From its inception in 2009, the LCDS has been fundamental in shaping the future of Guyana’s green economy efforts. In order to accomplish the objectives outlined in Guyana’s LCDS, international action was sought from partners who shared the country’s vision. Guyana and Norway agreed to work together to establish a model on how progress on economic incentives for its forested areas could be made. An agreement was signed by the two countries where Norway would provide Guyana with result-based payments for climate change, the protection of biodiversity, and the enhancement of sustainable development. From 2009-2015, Guyana earned US$212.52 million in payments to be invested in the LCDS, which funded projects such as sustainable forest use and development, clean energy, and indigenous peoples’ rights and development. The 2009 LCDS was updated in 2013, overseen by a Multi-Stakeholder Steering Committee (MSSC) which combined national plans for investment with calls for international action on climate change [4].

The strategy, which sets out Guyana’s plans for low carbon growth, with reduced exploitation of its forest reserves and with affiliated benefits for climate change mitigation, is a boost towards Planetary Health in the Caribbean. Guyana’s new LCDS 2030 will recognize seven solutions that balance the need for healthy communities, from creating new incentives for a low-carbon economy to protecting against climate change and biodiversity loss. Guyana is committed to advancing the LCDS and collaborating with international partners to expand their work and payment for forest climate and ecosystem services. The Government also intends to use revenues from oil production to boost other sectors of the economy, such as agriculture and infrastructure [5].

Since a changing climate is associated with altering the pattern of disease, threats to plant, animal and human life, water insecurity, and increasing temperatures, the Government’s addressing of these and other issues will ultimately repair these dilemmas and aid in the protection of a healthy planet. It is also important to note that though putting people at the forefront of development is crucial, a lot more needs to be accomplished, such as the move to solar and hydroelectric energy. These forms of energy are recognised as contributors to a more sustainable environment for all [6].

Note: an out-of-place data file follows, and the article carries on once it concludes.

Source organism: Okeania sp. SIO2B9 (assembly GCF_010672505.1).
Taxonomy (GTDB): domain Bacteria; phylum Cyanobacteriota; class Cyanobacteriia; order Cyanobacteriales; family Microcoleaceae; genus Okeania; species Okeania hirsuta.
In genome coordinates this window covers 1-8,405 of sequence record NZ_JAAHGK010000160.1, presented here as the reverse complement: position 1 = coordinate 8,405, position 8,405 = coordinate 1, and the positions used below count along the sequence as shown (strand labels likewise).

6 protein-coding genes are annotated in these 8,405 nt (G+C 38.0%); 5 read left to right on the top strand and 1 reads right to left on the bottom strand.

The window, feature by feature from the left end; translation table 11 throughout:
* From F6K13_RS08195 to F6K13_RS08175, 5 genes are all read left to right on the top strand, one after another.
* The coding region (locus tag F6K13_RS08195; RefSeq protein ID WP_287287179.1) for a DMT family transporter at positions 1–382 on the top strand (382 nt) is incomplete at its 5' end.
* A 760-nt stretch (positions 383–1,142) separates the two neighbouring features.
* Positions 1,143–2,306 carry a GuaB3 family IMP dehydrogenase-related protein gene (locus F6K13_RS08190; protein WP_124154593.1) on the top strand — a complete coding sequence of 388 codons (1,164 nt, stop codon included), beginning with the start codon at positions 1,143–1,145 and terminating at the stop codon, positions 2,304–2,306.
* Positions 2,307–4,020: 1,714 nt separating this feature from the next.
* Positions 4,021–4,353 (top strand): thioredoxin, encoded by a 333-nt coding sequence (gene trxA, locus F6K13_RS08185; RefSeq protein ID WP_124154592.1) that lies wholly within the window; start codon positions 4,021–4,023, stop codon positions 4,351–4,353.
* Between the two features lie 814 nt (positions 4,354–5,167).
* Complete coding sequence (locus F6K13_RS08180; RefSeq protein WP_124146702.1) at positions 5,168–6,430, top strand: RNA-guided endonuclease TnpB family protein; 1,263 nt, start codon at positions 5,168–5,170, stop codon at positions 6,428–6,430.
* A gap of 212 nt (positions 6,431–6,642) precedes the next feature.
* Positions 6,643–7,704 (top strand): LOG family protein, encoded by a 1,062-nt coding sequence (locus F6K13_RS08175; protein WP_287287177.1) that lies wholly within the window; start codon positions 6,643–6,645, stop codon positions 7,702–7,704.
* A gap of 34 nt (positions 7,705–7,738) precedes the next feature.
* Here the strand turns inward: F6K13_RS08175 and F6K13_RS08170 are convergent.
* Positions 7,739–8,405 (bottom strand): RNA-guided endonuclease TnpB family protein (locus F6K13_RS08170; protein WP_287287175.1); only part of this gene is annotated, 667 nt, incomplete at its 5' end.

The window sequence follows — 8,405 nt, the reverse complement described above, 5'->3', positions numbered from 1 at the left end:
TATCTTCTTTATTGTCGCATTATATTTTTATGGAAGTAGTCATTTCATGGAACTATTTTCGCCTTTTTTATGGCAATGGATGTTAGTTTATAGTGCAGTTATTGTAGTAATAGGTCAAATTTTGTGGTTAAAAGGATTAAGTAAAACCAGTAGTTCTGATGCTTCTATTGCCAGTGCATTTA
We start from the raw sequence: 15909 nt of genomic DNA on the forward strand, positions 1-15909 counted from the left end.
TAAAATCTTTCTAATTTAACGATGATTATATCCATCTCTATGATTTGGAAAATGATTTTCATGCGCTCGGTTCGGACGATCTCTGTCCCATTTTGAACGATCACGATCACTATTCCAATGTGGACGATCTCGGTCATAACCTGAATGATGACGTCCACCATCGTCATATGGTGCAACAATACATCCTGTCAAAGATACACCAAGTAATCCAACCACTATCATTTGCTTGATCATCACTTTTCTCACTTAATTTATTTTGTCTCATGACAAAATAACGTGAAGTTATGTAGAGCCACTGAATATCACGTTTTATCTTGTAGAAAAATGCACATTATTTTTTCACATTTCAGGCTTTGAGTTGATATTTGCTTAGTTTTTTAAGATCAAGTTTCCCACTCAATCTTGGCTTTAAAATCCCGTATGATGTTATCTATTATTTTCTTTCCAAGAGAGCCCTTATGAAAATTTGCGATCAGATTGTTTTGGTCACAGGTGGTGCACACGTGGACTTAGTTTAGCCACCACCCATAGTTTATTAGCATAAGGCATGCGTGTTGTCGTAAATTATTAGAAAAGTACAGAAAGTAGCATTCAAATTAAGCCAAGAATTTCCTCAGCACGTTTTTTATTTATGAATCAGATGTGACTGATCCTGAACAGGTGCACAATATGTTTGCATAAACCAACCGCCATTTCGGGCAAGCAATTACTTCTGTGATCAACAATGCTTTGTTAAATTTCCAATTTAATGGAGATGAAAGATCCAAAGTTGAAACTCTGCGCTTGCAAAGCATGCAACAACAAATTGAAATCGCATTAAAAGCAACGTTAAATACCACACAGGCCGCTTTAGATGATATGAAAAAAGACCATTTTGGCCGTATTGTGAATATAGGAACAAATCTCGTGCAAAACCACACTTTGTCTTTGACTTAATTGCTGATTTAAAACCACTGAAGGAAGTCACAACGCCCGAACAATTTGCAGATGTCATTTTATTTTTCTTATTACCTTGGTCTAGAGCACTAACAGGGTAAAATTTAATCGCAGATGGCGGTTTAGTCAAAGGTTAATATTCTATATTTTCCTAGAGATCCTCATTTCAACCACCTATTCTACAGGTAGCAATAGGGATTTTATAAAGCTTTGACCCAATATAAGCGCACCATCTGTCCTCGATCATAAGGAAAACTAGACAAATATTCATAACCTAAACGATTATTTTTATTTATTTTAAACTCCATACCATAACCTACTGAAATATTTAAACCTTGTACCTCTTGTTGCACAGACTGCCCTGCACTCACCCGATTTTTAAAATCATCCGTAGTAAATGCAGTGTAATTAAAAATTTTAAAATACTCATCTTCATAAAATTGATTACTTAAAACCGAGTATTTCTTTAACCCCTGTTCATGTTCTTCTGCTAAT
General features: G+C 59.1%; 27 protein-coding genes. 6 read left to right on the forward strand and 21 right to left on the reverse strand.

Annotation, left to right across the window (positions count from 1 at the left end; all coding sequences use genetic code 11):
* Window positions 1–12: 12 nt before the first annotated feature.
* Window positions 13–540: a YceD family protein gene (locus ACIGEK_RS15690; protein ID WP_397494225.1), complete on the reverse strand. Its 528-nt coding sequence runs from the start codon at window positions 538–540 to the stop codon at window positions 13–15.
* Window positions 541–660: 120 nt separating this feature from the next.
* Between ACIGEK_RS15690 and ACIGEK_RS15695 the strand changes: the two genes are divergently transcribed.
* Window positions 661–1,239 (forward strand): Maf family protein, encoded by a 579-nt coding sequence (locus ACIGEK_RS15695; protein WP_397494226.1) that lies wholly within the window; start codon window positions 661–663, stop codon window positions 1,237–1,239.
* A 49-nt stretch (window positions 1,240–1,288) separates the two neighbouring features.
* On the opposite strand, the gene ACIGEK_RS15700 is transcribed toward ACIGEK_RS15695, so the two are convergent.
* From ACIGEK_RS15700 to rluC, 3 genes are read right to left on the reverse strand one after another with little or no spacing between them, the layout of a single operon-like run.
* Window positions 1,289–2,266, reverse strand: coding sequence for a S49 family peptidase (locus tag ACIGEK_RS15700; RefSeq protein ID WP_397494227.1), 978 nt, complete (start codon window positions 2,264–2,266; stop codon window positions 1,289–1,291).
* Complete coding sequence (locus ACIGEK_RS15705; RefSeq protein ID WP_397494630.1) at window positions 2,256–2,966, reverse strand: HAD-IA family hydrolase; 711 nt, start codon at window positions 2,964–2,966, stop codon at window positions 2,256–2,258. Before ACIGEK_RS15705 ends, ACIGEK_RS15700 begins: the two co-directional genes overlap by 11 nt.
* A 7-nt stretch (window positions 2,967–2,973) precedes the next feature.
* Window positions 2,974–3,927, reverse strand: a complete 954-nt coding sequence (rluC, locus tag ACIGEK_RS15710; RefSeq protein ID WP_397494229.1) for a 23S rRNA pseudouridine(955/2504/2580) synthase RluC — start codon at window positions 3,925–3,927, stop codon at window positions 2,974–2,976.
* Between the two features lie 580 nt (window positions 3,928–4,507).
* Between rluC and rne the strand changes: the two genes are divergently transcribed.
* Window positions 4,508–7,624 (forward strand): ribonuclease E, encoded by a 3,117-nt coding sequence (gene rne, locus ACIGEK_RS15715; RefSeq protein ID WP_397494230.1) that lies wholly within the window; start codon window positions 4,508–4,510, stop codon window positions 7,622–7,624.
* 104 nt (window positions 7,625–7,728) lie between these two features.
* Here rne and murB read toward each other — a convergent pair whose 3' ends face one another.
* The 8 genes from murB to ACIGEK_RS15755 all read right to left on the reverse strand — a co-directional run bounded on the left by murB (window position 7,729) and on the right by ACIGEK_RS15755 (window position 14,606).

A budget which focuses on environmental sustainability is expected to bring benefits to the people of Guyana, its neighbours, and the world at large.



[1] Funding: None.

[2] Authorship contributions: All authors contributed equally to conceptualization of the article, review and development of the article.

[3] Competing interests: The authors have completed the ICMJE Unified Competing Interests Form (available upon request from the corresponding author) and declare no conflicts of interest.


[1] Maharaj S, Seemungal T, Mckee M. A perfect storm in the Caribbean requires a concerted response. Available: (19)31822-7.pdf. Accessed: 4 February 2022.

[2] The World Bank. Population, total-Guyana. Available: Accessed: 4 February 2022.

[3] Republic of Guyana. Multi-annual Indicative Programme 2021-2027. Available: Accessed: 18 February 2022.

[4] Guyana’s Low Carbon Development Strategy 2030. Draft for Consultation (November 2021-February 2022). Available: Accessed: 18 February 2022.

[5] OilNow. Guyana remains committed to low carbon development-President tells international community. Available: Accessed: 18 February 2022.

[6] Budget 2022. Steadfast Against All Challenges, Resolute in Building Our One Guyana. Available: Accessed: 4 February 2022.

Correspondence to:
Dr. Sandeep B Maharaj BSc. Pharmacy MBA DBA
Associate Dean, Distance Education, Planning and Projects
Dean’s Office
Faculty of Medical Sciences
The University of the West Indies
St. Augustine Campus
Champs Fleurs
Trinidad and Tobago
[email protected]